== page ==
For more metal tones, you want more than "edge" but it is likely that you won't find maxed Gain tones useful. The "secret" is that distorted metal tones aren't as distorted as you think they are. Distortion acts as compression, which makes the quiet sounds louder but the loud sounds quieter, so that it sounds about the same when you lightly strum and really dig in. AC/DC tone is lightly distorted but really loud and punchy, for example. Start a little more than halfway on the Gain knob, turning it up (and correspondingly turning the Volume down to keep your friends and neighbors happy) to find the sound you want.

When you get to the ballpark of metal tone, muting the strings you aren't playing becomes a crucial skill, and the guitar's Volume knob will basically be used as an off switch, keeping undesired noises from being amplified.

Best of luck!


Good advice, Bill Welch. I would add:

Start out with the Guitar Volume at 7, and both Tone knobs at 7.

As Bill intimated, turn the amp's Gain all the way up to 10. Amp Treble at 7. Start with the amp Volume at 4.

Okay now, play a simple A chord, and see how that sounds. (Assuming of course you have the guitar in tune.) Then, slowly turn up the guitar Volume up higher and higher as you occasionally hit at A chord.

Does it sound like hard rock? That's good. Now, slowly turn the amp Volume up from 4 to 6. Hit the A chord. Turn the amp Volume up from 6 to 8. It should distort, and start to really sound like crisp distorted metal. Finally crank it all the way up to 10, if your neighbors can stand the racket.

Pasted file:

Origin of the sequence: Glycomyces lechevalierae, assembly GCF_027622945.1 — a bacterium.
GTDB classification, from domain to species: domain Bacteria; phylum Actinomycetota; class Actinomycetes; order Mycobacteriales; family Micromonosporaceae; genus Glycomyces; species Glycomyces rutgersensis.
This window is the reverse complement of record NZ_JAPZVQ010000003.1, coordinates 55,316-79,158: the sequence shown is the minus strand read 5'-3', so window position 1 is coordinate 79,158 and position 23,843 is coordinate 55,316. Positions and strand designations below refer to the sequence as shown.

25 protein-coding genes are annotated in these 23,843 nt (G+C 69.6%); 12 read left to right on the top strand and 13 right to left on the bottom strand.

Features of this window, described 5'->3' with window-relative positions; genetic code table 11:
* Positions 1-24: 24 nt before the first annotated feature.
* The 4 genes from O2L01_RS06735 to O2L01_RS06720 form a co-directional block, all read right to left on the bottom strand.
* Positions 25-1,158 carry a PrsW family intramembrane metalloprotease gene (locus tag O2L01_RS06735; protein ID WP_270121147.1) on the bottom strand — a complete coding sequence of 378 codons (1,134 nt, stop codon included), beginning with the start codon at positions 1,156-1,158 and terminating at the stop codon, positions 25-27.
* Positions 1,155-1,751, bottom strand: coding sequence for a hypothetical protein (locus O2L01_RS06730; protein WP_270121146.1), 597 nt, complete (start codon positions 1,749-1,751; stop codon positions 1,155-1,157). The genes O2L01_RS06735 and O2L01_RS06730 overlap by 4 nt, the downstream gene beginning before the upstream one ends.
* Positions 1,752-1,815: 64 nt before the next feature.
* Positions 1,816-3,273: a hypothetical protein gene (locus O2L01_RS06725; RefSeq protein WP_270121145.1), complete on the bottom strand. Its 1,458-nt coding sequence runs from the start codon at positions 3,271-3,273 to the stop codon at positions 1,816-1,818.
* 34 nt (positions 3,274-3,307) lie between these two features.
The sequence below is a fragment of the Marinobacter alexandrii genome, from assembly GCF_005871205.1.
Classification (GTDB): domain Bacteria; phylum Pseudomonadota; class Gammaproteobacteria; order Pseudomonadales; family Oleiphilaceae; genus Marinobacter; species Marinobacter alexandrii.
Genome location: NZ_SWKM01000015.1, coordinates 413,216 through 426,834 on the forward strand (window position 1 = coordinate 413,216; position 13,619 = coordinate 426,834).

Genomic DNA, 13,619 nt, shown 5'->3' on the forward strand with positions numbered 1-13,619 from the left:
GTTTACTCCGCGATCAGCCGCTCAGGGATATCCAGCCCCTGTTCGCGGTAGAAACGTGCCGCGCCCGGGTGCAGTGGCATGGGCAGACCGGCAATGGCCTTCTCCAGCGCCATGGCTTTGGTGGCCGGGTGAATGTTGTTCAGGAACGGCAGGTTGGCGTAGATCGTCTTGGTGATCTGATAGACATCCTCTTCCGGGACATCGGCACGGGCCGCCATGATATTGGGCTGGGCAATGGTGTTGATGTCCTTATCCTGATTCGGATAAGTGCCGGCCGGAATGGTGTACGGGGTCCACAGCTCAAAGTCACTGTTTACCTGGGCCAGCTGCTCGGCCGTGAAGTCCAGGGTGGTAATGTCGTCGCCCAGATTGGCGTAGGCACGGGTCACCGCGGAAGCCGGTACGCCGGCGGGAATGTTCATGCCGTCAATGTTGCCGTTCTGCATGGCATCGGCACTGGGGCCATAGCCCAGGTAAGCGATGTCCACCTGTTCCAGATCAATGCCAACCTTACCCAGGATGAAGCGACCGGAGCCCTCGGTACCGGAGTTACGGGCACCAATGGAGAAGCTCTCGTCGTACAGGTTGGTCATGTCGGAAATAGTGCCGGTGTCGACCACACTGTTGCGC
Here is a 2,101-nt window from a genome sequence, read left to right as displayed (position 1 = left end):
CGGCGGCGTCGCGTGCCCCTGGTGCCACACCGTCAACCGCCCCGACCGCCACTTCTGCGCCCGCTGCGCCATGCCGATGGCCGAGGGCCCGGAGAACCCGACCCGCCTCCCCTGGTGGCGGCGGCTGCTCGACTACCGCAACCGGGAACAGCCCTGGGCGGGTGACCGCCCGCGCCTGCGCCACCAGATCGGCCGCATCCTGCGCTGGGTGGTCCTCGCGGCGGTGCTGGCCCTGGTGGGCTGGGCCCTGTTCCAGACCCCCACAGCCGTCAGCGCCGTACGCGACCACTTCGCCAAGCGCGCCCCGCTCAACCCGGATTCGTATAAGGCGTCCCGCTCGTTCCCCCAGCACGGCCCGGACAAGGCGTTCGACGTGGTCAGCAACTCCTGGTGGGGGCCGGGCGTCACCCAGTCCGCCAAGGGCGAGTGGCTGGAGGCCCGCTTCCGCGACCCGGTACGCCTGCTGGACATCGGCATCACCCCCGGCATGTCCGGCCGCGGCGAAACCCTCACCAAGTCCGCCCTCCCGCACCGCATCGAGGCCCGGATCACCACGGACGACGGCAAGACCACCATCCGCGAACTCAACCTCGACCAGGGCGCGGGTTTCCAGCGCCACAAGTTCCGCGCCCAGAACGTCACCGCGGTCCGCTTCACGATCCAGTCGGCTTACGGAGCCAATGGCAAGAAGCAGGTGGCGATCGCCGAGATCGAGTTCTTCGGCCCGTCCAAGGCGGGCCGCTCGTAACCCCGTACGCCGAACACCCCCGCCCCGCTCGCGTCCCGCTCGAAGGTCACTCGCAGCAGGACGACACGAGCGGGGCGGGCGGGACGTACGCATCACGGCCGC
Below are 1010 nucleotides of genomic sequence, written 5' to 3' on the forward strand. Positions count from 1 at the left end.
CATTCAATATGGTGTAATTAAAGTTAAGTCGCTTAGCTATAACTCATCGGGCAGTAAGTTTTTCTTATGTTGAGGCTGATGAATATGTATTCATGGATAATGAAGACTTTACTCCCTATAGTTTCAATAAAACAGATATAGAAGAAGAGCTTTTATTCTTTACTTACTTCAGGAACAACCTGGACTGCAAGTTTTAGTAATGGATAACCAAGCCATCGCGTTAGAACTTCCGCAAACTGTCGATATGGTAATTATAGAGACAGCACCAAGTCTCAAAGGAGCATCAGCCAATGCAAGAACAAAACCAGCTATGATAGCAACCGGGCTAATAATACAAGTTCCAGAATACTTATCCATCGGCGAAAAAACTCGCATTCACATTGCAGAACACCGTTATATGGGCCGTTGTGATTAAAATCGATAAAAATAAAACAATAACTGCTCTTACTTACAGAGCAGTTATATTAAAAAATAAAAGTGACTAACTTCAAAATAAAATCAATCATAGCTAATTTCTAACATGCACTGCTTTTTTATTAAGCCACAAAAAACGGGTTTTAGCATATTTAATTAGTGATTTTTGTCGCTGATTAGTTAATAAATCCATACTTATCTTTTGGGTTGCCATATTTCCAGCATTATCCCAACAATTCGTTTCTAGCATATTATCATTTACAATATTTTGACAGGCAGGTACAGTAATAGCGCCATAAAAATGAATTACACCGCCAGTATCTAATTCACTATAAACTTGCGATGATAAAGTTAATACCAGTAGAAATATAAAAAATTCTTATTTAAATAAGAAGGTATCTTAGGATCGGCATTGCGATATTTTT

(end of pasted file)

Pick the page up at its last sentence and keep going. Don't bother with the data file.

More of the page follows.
If, in the end, you don't have anything resembling rock or metal sounds, then it's time to evaluate either upgrading your guitar or amp, or getting a Distortion Pedal.

  • 4
    -1 from me. Without knowing more about the guitar and amp, it's not possible to say even approximately what settings of the pots are promising. For most of your numbers, your advice is no better than saying “start somewhere in the middle”. OTOH, setting the gain straight to 10 is probably an outright bad idea – sure, it will guarantee the most distorted sound the amp is capable of by itself, but that is not necessarily the heaviest sound. Many amps just produce undynamic twitchy noise when cranked too much. Apr 15, 2022 at 22:31
  • To be clear, my response was based upon almost certain knowledge that the OP was playing a rig like one of these. argos.co.uk/browse/sports-and-leisure/musical-instruments/… Go back and look. "i got my guitar from argos yesterday as a present so I'm not really sure if i have the right kind of amp for it." Starter guitar, played thru that small starter amp. My advice was the best I could give him, given that bit of information. Apr 16, 2022 at 13:56
  • Fair enough, but then you should make that asumption explicit in the answer, so people in the future searching for how to get a metal sound with completely different setup won't be misguided by it. Apr 16, 2022 at 14:36
  • I acknowledge your advice, and I will heed it in the future. The next time a young fellow endeavors to make a 100 quid rig sound like Kirk Hammett, and he asks for my guidance, I'll remember this conversation. Apr 16, 2022 at 23:49